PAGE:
With much of the basic framing of the new Abraham Student Center finished, a construction worker, who goes by the name of “Jaime Jaime” starts to remove the scaffolding.
Current students at the University of La Verne cannot begin to imagine all they will gain from the new Abraham Student Center. Now, all students seem to notice is the lost parking. However, in fall 2009, after the building has been in operation for two months, the students are going to be impressed by the services, architecture and vibe.
The first floor has many appealing accommodations for students, faculty and grad students. Three glass double doors welcome students into the grand lobby, which has a roof that spans two floors.
“With all the glass and open space, we want to take advantage of Southern California’s beauty,” Chip West, director of the Campus Center said.
One particularly anticipated drawing point of the first floor is Barbara’s Place, a new café that will seat up to 30 students, both inside and on the outdoor patio.
“Surrounding the patio will be sculptures and artwork to enhance the multicultural facet of the building,” Charles Bentley, ULV spokesman, said.
Additional services will include the campus bookstore, lounges with billiard tables, 60 laptops and an elaborate amount of comfortable furniture. The second floor, also furnished with lounge areas and high-end Macintosh computers, will primarily house offices and classrooms. This will help perpetuate the notion that the building will live out its name as a true center for the campus.
“The goal is to have classes in the building at all hours—Monday through Friday, 8 a.m. to 10 p.m.,” West said.
The third floor, which contains half the floor space as the other levels, will serve as a multipurpose area for dances, conferences and programs. Students and faculty alike will be in awe of the breathtaking mountain-view from within, as well as from the outdoor patio.
As for the unique style the building will exhibit, it has been a culmination of ULV building needs and the architect’s vision that have brought forth the final product.
Unlike the Hanawalt House, which has architectural restrictions due to the time period and culture that it reflects, the Student Center is free from aesthetic limitations, West said. The University is taking the opportunity to expand its image.
Though the sleek, glass intensive structure does not necessarily reflect the current architectural theme of the campus, it certainly holds true to the mission statement.
“Part of our mission is not only to look at the environment; it is to introduce students to the methods of improving it,” Bentley said.
“If we’re going to teach this, we must use our own footprints as a guide.”
ULV is practicing sustainability through many of the features of the new Student Center.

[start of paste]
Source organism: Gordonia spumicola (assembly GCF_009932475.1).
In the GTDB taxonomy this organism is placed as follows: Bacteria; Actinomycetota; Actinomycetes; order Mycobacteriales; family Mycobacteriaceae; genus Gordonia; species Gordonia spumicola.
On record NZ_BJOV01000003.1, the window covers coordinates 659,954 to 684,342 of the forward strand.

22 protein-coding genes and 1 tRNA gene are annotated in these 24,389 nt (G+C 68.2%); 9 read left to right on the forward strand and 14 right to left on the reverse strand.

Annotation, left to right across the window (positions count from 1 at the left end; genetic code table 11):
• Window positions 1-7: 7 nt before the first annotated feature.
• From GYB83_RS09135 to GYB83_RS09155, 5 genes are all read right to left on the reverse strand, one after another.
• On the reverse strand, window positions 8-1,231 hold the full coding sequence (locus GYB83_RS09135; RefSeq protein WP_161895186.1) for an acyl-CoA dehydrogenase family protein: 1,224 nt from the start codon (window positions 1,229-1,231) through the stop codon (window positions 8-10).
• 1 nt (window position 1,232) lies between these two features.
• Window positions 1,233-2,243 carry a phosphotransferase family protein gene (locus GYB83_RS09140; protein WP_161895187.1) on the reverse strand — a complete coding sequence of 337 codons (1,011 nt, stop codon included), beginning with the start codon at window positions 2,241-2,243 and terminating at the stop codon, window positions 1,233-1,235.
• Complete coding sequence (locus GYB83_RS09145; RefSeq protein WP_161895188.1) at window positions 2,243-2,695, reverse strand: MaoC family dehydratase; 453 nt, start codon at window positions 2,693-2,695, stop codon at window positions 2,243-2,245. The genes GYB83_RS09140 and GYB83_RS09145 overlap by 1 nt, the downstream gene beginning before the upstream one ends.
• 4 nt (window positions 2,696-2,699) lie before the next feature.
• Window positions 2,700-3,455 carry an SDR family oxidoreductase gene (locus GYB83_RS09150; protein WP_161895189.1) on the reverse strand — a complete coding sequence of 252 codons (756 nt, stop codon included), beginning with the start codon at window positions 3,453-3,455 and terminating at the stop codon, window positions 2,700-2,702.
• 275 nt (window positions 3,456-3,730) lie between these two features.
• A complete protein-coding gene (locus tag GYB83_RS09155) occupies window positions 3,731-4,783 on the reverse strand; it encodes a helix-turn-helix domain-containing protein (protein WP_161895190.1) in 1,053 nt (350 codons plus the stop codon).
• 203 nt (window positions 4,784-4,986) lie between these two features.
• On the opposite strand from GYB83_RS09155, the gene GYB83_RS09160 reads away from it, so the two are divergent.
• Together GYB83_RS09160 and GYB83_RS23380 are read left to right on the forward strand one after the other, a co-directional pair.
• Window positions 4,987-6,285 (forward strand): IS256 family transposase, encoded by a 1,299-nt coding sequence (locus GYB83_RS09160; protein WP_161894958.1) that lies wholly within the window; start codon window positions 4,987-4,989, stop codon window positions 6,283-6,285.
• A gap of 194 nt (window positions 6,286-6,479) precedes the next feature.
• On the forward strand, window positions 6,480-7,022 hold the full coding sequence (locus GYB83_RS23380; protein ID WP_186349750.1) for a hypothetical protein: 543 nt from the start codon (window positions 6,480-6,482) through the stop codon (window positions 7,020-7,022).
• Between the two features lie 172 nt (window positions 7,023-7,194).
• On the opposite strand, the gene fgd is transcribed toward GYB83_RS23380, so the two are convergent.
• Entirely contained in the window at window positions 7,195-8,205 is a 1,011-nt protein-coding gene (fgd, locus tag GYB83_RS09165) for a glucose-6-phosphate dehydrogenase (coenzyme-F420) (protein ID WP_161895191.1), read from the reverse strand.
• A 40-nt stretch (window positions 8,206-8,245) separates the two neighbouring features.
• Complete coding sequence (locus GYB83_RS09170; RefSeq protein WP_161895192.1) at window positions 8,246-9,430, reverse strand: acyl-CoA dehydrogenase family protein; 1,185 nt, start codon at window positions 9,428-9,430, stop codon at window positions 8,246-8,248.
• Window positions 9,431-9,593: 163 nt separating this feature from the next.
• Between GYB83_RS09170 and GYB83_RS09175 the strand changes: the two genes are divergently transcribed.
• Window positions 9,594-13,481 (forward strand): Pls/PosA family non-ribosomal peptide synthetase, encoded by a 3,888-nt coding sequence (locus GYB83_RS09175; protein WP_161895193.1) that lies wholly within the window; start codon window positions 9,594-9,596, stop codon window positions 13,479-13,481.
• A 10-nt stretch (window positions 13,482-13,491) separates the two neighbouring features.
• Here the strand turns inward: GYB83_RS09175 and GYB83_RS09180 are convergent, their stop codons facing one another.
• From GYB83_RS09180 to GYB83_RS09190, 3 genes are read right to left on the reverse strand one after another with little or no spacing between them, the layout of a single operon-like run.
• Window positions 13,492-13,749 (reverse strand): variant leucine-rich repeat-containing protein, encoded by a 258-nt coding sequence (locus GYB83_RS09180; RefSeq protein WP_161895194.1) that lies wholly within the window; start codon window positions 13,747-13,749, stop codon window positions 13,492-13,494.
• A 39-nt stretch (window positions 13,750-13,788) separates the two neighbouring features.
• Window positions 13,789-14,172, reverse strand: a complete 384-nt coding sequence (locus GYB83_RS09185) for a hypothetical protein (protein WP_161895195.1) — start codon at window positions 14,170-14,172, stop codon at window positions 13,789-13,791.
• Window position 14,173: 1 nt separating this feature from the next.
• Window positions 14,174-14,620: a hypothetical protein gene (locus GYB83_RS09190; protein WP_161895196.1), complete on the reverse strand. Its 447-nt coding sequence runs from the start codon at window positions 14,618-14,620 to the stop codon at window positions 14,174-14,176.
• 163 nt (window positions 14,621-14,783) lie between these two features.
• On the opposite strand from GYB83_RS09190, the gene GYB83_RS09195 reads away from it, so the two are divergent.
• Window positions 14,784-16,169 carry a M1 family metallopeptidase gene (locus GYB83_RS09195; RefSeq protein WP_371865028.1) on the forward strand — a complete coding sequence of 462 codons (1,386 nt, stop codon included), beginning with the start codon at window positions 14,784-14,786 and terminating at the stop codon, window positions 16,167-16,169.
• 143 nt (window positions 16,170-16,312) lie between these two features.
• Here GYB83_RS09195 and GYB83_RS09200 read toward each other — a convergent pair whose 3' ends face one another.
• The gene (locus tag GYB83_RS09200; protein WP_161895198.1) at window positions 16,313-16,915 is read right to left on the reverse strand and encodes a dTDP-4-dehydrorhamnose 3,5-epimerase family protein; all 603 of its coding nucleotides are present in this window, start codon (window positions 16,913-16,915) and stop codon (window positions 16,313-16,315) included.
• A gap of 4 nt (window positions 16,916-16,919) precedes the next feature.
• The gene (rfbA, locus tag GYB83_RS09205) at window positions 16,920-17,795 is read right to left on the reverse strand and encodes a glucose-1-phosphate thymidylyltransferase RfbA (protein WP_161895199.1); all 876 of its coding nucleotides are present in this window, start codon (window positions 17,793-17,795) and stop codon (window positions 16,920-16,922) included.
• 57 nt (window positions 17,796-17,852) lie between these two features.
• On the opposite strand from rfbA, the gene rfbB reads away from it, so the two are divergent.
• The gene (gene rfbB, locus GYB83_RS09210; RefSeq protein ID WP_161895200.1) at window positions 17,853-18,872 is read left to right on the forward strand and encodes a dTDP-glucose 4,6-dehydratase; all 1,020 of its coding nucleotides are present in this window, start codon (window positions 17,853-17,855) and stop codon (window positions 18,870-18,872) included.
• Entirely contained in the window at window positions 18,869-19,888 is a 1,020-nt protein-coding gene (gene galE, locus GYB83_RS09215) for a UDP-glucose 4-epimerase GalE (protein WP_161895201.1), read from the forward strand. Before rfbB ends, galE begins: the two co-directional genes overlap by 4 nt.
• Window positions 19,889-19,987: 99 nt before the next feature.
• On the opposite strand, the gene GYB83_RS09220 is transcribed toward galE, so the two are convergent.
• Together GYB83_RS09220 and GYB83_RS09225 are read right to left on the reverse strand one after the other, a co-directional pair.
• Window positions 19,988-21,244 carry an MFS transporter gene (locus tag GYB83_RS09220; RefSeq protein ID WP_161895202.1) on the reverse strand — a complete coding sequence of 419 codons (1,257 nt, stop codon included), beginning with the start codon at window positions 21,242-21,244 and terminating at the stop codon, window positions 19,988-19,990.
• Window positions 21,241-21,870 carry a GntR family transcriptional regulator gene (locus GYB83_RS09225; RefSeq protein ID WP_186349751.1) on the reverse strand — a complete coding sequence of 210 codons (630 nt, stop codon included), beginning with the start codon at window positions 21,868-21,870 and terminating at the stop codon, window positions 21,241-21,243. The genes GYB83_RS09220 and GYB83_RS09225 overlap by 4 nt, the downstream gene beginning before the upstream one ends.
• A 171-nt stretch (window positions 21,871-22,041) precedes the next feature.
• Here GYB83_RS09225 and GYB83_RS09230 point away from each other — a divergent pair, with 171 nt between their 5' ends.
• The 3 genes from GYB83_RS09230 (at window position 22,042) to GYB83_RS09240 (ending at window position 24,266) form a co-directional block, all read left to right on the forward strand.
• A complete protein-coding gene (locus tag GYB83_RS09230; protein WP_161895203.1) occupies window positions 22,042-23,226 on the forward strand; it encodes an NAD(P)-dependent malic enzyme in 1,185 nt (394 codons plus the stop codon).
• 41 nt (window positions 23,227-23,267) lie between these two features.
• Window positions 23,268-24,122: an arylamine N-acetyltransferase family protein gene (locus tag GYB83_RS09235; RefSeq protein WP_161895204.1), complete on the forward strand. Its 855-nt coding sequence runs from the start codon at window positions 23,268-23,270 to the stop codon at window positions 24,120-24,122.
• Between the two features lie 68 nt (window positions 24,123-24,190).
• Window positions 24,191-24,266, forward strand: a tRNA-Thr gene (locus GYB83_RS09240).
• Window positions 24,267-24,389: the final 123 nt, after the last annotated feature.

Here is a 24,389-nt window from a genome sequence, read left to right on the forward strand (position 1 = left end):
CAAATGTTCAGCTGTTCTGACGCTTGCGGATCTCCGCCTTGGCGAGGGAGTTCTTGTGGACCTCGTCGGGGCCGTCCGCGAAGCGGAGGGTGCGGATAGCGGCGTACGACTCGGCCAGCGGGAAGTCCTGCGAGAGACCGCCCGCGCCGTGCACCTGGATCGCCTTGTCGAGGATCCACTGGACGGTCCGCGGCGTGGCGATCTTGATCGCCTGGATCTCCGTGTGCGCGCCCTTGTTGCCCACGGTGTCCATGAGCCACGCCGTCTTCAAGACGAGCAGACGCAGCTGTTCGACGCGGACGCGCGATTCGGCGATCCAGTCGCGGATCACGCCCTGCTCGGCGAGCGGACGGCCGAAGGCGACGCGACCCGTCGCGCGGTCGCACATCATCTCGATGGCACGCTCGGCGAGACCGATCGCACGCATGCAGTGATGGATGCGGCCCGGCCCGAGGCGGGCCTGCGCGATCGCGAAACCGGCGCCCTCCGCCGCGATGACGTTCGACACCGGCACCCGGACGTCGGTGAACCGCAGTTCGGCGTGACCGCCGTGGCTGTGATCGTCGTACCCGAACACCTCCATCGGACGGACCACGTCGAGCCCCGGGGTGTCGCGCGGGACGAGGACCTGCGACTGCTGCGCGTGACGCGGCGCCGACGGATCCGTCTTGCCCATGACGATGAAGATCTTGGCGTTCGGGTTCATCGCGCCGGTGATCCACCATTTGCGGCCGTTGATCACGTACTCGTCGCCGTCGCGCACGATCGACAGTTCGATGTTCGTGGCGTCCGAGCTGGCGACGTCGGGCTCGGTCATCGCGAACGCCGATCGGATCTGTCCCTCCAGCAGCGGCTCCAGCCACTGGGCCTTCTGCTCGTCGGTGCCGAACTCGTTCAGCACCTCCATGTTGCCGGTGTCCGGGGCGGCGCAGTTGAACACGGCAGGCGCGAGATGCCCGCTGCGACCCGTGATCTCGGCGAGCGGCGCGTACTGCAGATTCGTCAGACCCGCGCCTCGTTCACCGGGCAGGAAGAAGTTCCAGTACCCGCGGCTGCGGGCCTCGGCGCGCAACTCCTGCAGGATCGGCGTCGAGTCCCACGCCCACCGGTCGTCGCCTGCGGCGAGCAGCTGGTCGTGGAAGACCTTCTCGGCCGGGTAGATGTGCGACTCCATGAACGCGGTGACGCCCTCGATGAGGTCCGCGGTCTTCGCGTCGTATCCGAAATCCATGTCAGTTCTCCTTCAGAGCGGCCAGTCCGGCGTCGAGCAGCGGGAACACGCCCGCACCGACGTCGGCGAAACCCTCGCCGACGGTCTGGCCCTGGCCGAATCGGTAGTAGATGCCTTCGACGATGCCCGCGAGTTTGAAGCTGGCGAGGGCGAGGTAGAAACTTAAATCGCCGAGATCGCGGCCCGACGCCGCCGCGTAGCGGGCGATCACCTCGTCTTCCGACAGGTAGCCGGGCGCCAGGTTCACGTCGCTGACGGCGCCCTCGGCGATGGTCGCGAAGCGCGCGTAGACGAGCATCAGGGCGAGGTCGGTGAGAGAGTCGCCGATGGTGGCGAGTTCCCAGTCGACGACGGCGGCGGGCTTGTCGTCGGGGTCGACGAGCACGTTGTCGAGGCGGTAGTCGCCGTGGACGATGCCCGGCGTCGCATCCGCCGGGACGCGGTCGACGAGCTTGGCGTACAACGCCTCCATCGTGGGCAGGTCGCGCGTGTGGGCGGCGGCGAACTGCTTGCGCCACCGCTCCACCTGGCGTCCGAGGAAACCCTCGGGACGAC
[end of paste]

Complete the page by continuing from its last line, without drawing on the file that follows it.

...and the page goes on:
“Not only is the glass used earthquake resistant, it also preserves the inside temperature,” West said.
Furthermore, the building will be landscaped with drought-tolerant plants, a new trend in sustainability, which will cut watering costs.
The construction process is surprisingly green as well, West explained, since the waste is recycled instead of simply discarded.
“We’re getting greener by being forward thinking, by saving money, power and resources,” West said.
Not only will the building itself reflect the green statement, it will also house numerous organizations that strive to preserve the integrity of the University.
Organizations and services that will have a home in the center include the Office of Student Life and Multicultural Affairs, various Greek organizations, ASULV, CAB, the Learning Enhancement Center, Career Services and the Dean of Students office.
Since many of the old office and organization locations will be vacant come fall 2009, the empty spaces will be converted to much needed classroom and administrative office space.
Campus organizations look forward to the Center since it will give them a new beginning.
The Campus Activities Board currently is housed in the bookstore building, a location many students are not aware of.
“I’m excited to have an office that will feel like home,” said Kaitlin Eckert, philanthropy chair for CAB.
Having offices in the new Student Center will also make group organizations easier to locate and attend.
“The new Student Center will help make students more aware of our existence, since many do not know where to find us,” Eckert said.
“With a more generalized location, we may be able to get more students to join.”
Since 1891, the University, then called Lordsburg College, has featured various centers. From the old Lordsburg Hotel, to Miller and Founders Hall, students have all congregated in one central area of campus, Bentley said.
“The Abraham Student Center will be our campus living room for years to come,” Bentley said.
Though students may not be able to see the completed picture right now, students attending the fall 2009 orientation will be in for an impressive start to a new campus and a new way of socialization at the University of La Verne.
Lesley Michaels can be reached at email@example.com.